May the Lord Bless,
Jerry

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Postby jimhorn » Sun Mar 30, 2008 12:10 pm

Well my son, Brady, ahs just completed his 1st year in Junior A hockey in Canada. He has completed the year with no changes in the Syrinx ( according to the MRI and nuero testing). he did have a fracture of his nivicular bone in his wrist and is awaiting surgeery in Edmonton before he heads home to sunny So Cal. He is looking foward to sunshine not snow and cold.
He has inquires by Univ. of New Hamsphire and the Army hockey programs but next year will be the year he must shine if he plans to continue to play at a higher level of competetive ice hockey. We only had the opportunity to see him play 4 games and listen over internet radio to the rest of the games. His mom misses him dearly. It has been since August since we have seen him.
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Postby larmils » Sun Mar 30, 2008 1:09 pm

I am not sure if you were able to get him to any specialists concerning his sm but I hope you consider it...Someone with sm can have very serious problems...If not watched it can be very dangerous...I have sm w/ cm and my dr has told me about contact sports being very dangerous...I dont mean to put it this way but is hockey worth him dying on the ice or becoming paralyzed? They can be so very dangerous because they can effect so many nerves...Please find someone who knows about them....I spoke one of the better dr's that has the experience with them...I would trust him with anything I did my life....

Laura
Cm/Sm decompressed 3/07 BIH arthritis herinated discs DDD Scoliosis
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Postby Jerry80871852 » Sun Mar 30, 2008 9:03 pm

So true for those with S/M, the wrong lick can be so dangerous and put on in a wheel chair forever, perhaps ever worse.

And in the sport if ice hockey people receive brutal licks, its just a matter of time when the lick hits the right spot, but add to that all the strain ice hockey puts on ones back & spinal cord where the S/M is located, strain is and enemy to S/M.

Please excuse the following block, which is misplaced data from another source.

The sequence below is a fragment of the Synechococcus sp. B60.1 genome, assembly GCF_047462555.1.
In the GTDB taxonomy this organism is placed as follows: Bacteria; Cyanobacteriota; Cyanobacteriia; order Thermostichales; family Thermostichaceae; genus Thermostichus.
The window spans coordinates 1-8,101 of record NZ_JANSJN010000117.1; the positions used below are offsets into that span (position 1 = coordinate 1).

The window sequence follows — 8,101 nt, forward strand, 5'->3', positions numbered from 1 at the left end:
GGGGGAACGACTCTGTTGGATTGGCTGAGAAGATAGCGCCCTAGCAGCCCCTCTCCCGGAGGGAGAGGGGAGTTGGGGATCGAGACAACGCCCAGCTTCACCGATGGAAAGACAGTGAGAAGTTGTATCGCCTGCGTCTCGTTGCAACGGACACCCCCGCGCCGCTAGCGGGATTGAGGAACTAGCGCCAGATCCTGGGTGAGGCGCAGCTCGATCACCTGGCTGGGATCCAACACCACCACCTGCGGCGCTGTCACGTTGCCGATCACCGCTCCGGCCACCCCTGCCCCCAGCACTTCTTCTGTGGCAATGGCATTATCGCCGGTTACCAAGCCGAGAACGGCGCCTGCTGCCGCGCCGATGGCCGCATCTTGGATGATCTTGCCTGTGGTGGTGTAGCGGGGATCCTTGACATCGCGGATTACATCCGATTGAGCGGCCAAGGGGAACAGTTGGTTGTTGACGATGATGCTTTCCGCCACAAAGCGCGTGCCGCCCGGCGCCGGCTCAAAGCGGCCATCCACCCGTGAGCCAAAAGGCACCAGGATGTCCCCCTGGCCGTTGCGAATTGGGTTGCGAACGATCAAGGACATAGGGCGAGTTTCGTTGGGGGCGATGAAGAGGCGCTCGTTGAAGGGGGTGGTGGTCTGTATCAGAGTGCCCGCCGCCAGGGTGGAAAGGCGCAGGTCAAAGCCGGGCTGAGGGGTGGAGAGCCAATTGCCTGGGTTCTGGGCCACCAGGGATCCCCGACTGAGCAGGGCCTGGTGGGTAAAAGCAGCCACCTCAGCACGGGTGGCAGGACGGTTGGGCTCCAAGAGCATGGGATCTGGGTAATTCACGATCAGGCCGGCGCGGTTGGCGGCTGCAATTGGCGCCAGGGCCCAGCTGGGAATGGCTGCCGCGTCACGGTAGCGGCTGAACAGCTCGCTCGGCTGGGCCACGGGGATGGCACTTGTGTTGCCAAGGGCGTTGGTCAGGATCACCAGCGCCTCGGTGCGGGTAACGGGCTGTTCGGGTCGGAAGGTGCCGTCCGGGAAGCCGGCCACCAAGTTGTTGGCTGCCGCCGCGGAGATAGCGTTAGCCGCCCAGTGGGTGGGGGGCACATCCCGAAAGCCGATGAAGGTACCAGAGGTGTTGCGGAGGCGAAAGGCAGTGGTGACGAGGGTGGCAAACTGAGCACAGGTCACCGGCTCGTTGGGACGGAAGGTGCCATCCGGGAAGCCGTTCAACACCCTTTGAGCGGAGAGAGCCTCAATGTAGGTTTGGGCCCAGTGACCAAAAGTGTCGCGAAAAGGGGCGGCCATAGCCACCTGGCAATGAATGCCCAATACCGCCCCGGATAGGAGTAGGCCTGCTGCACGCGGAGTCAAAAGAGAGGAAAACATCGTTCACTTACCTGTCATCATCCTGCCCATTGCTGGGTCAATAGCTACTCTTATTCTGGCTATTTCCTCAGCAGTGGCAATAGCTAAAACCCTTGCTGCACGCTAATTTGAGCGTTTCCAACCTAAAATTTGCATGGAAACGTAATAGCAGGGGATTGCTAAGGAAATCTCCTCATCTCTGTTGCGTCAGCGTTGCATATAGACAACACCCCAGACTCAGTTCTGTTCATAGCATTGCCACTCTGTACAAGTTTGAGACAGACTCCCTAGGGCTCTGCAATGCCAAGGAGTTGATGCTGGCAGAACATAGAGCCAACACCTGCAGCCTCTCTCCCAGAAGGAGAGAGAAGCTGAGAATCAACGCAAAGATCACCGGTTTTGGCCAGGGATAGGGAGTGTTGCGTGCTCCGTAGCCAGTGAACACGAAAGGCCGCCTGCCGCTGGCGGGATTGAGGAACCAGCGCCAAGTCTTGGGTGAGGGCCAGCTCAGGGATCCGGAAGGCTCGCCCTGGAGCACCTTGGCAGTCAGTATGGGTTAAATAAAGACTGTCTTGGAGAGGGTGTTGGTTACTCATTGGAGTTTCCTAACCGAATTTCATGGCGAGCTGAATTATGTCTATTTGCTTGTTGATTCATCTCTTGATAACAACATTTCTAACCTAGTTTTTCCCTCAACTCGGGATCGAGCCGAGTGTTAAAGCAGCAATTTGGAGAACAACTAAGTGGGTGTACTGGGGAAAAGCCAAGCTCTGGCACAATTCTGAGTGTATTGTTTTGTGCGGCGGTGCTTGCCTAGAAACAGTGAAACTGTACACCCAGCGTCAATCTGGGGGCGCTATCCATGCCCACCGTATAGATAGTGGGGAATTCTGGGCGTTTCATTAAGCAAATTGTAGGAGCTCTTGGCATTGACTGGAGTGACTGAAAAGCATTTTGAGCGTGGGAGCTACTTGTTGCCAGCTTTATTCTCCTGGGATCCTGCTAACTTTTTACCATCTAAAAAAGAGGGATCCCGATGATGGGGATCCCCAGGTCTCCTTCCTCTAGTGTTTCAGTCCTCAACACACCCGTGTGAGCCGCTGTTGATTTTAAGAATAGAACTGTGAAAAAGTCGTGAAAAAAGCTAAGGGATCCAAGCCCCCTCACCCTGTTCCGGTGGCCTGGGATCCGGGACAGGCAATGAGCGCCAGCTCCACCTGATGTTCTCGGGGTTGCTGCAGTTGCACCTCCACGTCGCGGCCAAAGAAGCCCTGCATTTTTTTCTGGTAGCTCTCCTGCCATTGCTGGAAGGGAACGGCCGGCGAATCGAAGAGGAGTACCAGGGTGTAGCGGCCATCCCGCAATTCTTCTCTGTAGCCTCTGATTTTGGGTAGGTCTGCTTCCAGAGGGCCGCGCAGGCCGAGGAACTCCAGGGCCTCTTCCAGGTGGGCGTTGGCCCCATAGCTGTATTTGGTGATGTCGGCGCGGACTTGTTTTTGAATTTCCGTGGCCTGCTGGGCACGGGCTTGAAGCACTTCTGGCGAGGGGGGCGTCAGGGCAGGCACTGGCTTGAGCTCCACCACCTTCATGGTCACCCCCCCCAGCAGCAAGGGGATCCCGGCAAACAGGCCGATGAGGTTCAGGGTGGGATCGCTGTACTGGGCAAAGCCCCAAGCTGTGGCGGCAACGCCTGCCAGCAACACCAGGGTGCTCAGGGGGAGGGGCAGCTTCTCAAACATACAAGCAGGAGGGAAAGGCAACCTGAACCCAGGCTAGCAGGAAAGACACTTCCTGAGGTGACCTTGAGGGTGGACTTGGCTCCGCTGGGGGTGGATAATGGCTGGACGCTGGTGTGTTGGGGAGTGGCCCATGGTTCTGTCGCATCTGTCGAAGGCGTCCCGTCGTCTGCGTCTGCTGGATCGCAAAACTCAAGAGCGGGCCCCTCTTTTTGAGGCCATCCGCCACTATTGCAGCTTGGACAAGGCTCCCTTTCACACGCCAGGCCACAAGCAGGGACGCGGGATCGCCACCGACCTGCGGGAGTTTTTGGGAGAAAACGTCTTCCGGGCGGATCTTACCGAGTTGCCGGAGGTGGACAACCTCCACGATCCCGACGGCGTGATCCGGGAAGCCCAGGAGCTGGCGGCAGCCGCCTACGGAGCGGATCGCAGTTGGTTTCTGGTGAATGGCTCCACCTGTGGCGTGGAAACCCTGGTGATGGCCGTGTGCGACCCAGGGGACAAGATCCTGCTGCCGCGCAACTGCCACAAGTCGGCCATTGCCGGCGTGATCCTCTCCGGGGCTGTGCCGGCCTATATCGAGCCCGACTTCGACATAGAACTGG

May the Lord Bless,
Jerry

Joshua 24:15 "...choose you this day whom ye will serve...but as for me and my house, we will serve the LORD."
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Postby Janice » Mon Mar 31, 2008 3:23 pm

I have SM and my syrinx has remained the same size for the last 2 years. However, my symptoms have continued to progress and new ones develop over this time period. In less than a years time I went from a walker to a wheelchair. A lot has happened to my neurological functioning but my syrinx has not changed.

It is more important to observe signs and symptoms of dysfunction rather than the size of the syrinx.

Your son knows best what he can handle but please be aware that hockey can indeed cause additional trauma and strain on the spine. Be certain that he is not hiding his pain or any dysfunctioning in order to continue playing.

Take care and I wish him the best.
GOD Bless!
Janice

Thoracic: SM T3-T12 / Disc Buldge T7-T9 / Mild Scoliosis
Cervical: SM C2-C6 / DDD / Kyphosis
Hemangioma's: T9-T11 & L4

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Postby reedy » Tue Apr 01, 2008 6:18 am

and make sure he develops some other skills and interests along the way. If (or when) the bottom drops out for him he needs to be able to look to something new for his life. If he has put everything into hockey and does not have skills in something he can do while sitting down, his problems will be compounded.